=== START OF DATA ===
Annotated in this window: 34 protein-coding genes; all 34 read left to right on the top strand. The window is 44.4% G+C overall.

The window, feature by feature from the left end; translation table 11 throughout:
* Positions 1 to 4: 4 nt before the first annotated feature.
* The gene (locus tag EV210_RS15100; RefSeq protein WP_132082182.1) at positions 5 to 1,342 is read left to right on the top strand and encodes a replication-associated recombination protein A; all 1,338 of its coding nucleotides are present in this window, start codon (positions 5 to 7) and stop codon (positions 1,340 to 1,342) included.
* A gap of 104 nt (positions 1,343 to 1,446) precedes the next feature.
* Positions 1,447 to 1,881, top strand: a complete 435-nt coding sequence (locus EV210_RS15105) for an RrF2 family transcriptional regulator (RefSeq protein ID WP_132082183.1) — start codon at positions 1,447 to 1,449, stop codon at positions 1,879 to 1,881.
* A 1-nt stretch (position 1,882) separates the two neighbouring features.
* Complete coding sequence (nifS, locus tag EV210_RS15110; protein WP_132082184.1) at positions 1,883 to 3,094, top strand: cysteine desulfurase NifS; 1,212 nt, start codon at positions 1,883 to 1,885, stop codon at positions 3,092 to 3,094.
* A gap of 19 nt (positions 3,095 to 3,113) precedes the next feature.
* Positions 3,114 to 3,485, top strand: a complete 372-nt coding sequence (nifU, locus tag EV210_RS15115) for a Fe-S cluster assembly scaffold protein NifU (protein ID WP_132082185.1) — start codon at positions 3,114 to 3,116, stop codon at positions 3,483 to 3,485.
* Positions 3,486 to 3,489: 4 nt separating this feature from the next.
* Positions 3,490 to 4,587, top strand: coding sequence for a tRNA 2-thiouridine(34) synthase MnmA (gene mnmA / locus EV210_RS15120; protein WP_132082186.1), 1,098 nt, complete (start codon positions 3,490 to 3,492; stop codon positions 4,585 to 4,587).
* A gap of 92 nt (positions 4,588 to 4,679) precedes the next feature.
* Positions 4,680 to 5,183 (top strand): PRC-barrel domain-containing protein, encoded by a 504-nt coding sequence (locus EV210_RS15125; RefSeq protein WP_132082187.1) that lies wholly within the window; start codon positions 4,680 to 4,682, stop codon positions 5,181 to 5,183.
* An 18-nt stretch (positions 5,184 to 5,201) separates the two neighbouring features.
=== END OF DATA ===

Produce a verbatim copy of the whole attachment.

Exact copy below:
Annotated in this window: 34 protein-coding genes; all 34 read left to right on the top strand. The window is 44.4% G+C overall.

The window, feature by feature from the left end; translation table 11 throughout:
* Positions 1 to 4: 4 nt before the first annotated feature.
* The gene (locus tag EV210_RS15100; RefSeq protein WP_132082182.1) at positions 5 to 1,342 is read left to right on the top strand and encodes a replication-associated recombination protein A; all 1,338 of its coding nucleotides are present in this window, start codon (positions 5 to 7) and stop codon (positions 1,340 to 1,342) included.
* A gap of 104 nt (positions 1,343 to 1,446) precedes the next feature.
* Positions 1,447 to 1,881, top strand: a complete 435-nt coding sequence (locus EV210_RS15105) for an RrF2 family transcriptional regulator (RefSeq protein ID WP_132082183.1) — start codon at positions 1,447 to 1,449, stop codon at positions 1,879 to 1,881.
* A 1-nt stretch (position 1,882) separates the two neighbouring features.
* Complete coding sequence (nifS, locus tag EV210_RS15110; protein WP_132082184.1) at positions 1,883 to 3,094, top strand: cysteine desulfurase NifS; 1,212 nt, start codon at positions 1,883 to 1,885, stop codon at positions 3,092 to 3,094.
* A gap of 19 nt (positions 3,095 to 3,113) precedes the next feature.
* Positions 3,114 to 3,485, top strand: a complete 372-nt coding sequence (nifU, locus tag EV210_RS15115) for a Fe-S cluster assembly scaffold protein NifU (protein ID WP_132082185.1) — start codon at positions 3,114 to 3,116, stop codon at positions 3,483 to 3,485.
* Positions 3,486 to 3,489: 4 nt separating this feature from the next.
* Positions 3,490 to 4,587, top strand: coding sequence for a tRNA 2-thiouridine(34) synthase MnmA (gene mnmA / locus EV210_RS15120; protein WP_132082186.1), 1,098 nt, complete (start codon positions 3,490 to 3,492; stop codon positions 4,585 to 4,587).
* A gap of 92 nt (positions 4,588 to 4,679) precedes the next feature.
* Positions 4,680 to 5,183 (top strand): PRC-barrel domain-containing protein, encoded by a 504-nt coding sequence (locus EV210_RS15125; RefSeq protein WP_132082187.1) that lies wholly within the window; start codon positions 4,680 to 4,682, stop codon positions 5,181 to 5,183.
* An 18-nt stretch (positions 5,184 to 5,201) separates the two neighbouring features.